Ongoing and future experiments will be centered to test Ker-AuNPs with more exotic geometries such as gold nanorods (AuNRs) [29] and bipyramids (AuBPs) [30]. Both AuNRs and AuBPs exhibit higher photo-thermal efficiency and absorption in the first biological window (700–900 nm), where tissue absorption is low, showing higher light penetration (1–2 cm). In addition, ongoing studies are devoted to developing innovative biomimetic NPs made with different chemical compositions, such as Ag [5] and CuS [31,32]. This crucial aspect enables the overcoming of several critical issues [33] and the tackling of new nanomedicine challenges, such as exploiting the synergistic effects of chemotherapeutic agents and PTT. Upcoming research is also devoted to fully exploiting the potential of 3DB by combining cancer and healthy cells in complex architectures to investigate whether Ker-AuNPs have the inherent capability to accumulate selectively in cancer cells without producing PTT effects in healthy cells.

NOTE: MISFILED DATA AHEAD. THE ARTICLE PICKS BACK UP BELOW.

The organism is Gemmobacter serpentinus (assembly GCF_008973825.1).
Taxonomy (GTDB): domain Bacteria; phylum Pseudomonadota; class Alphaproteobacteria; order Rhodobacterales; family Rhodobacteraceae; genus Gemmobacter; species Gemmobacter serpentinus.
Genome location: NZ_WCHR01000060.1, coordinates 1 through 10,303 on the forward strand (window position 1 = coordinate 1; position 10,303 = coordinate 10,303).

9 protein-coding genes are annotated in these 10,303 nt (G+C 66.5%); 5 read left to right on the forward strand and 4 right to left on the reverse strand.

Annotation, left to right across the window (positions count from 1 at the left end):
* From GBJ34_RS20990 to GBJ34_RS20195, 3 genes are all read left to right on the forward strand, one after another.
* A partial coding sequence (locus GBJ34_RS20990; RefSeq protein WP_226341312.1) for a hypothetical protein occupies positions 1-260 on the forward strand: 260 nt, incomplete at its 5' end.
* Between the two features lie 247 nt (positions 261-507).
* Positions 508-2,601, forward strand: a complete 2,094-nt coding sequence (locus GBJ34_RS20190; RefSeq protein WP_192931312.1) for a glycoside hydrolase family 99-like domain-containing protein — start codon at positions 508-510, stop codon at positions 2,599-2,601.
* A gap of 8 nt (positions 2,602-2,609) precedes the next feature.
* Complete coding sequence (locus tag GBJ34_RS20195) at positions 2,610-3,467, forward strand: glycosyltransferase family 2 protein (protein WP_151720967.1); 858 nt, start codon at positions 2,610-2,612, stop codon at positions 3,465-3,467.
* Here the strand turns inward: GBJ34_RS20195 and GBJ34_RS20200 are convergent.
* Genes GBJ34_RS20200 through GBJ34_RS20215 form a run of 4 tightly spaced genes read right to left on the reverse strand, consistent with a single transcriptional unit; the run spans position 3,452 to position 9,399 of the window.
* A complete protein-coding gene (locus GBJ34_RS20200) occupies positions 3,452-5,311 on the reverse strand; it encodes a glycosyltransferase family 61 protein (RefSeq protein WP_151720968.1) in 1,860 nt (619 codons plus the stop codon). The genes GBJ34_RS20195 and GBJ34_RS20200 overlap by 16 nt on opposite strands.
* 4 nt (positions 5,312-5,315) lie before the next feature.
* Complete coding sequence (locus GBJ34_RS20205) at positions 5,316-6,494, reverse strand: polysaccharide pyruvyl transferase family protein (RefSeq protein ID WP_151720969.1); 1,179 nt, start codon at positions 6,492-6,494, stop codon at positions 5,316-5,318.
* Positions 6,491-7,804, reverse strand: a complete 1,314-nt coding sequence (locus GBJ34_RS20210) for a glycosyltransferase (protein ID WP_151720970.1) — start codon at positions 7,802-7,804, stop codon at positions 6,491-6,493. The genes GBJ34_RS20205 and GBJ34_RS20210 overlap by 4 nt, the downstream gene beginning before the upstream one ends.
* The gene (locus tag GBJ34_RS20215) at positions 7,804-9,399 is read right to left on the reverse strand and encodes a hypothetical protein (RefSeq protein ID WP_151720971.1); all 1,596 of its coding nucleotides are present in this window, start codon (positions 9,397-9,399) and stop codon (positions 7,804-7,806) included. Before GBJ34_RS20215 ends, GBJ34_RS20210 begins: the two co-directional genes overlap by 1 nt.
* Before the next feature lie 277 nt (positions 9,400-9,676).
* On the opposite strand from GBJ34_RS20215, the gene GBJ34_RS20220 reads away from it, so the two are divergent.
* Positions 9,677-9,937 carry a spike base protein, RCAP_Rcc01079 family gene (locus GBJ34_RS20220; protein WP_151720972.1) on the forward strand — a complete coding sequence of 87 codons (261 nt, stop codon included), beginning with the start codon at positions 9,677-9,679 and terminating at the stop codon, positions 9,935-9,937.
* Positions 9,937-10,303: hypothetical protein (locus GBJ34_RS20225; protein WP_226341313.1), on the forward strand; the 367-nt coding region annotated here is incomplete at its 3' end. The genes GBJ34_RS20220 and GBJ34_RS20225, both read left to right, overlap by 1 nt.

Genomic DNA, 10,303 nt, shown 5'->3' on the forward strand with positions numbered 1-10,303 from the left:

Supplementary Materials

The following supporting information can be downloaded at: https://www.mdpi.com/article/10.3390/ijms23179528/s1.

Author Contributions

Conceptualization: A.C., R.P., R.R. and L.D.S.; methodology: C.B., F.P. and E.D.F.; validation: M.C., R.R. and L.D.S.; investigation: M.C., C.B., P.R., S.M., F.P., V.P., R.R. and L.D.S.; writing—original draft preparation: M.C. and L.D.S.; writing—review and editing: F.P., E.D.F., G.P., R.R. and L.D.S.; supervision: C.B., A.C., R.P., V.P., G.P., G.P., R.R. and L.D.S.; funding acquisition: A.C., R.P., G.P., R.R. and L.D.S. All authors have read and agreed to the published version of the manuscript.

Funding